Peppers. A variety of peppers work well for home canning. Common varieties are Cubanelle, Hungarian, yellow wax, sweet cherry, sweet banana, and sweet bells. Thick fleshed peppers that have firm waxy skins, bright and glossy color and free from defects give the best pickled products. Avoid peppers that are soft, shriveled or pliable, and dull or faded in color. As with all pickled products, the shortest time from pick to pack offers the highest quality pickled product.

Cut large peppers (Cubanella or bells) into jar size pieces. Remove seeds and white inner core. Smaller varieties may be packed whole but must be slit to allow the vinegar solution to enter the hollow portion of the pepper. Make two small slits through the flesh of each whole pepper.

Other Vegetables. If a vegetable-pepper blend is preferred, be sure to follow a recipe with tested proportions. Select fresh, tender but firm vegetables. If the vegetables and peppers cannot be used within one or two hours after harvesting, refrigerate without washing. Thoroughly wash all vegetables in cold water before pickling.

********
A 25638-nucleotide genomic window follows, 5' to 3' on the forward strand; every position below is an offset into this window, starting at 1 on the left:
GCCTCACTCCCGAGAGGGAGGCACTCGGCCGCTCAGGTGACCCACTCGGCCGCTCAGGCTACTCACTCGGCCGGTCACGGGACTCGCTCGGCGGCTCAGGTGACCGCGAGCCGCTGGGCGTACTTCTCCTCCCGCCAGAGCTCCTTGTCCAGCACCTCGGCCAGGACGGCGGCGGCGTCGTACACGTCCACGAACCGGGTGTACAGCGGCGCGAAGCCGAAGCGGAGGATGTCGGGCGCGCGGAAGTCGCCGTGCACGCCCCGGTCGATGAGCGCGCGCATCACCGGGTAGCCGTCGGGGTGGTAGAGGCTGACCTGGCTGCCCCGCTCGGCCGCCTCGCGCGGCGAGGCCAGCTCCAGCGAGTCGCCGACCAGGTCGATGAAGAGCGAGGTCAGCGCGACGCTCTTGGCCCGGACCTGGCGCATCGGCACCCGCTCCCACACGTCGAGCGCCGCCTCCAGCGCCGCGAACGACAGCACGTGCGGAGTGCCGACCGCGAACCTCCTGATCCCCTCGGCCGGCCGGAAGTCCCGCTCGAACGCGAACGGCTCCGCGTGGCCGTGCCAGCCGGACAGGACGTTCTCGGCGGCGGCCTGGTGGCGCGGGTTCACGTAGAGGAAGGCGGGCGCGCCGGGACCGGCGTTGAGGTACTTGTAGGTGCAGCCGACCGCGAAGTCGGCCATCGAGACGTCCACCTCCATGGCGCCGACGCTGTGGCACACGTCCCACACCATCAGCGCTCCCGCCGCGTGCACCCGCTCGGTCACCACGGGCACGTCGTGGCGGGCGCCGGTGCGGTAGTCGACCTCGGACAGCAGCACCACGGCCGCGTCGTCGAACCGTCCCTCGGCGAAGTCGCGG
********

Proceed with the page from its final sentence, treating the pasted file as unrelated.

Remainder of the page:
Salt. Use noniodized canning or pickling salt. Noncaking materials added to table salt may make the solution cloudy.

Vinegar. Use a high grade cider or white distilled vinegar of 5 percent acidity (50 grain). White vinegar may be preferred with light-colored peppers or vegetables to retain color or if clear liquid is desired. Do not use vinegars of unknown acidity. If a less acidic flavor is desired, add a small amount of sugar to the recipe. This addition will offset the sharp acid flavor without affecting the pH or acidity of a product.

Caution: The acidity in a pickled product is as important to its safety as it is for taste and texture. There must be a minimum, uniform amount of acid throughout the mixed product to prevent growth of botulism bacteria. Use only recipes with tested proportions of ingredients. Do not alter vinegar/water proportions in the recipe.

Spices. Spices lose their flavor quickly. For best results, always use fresh spices in home canning.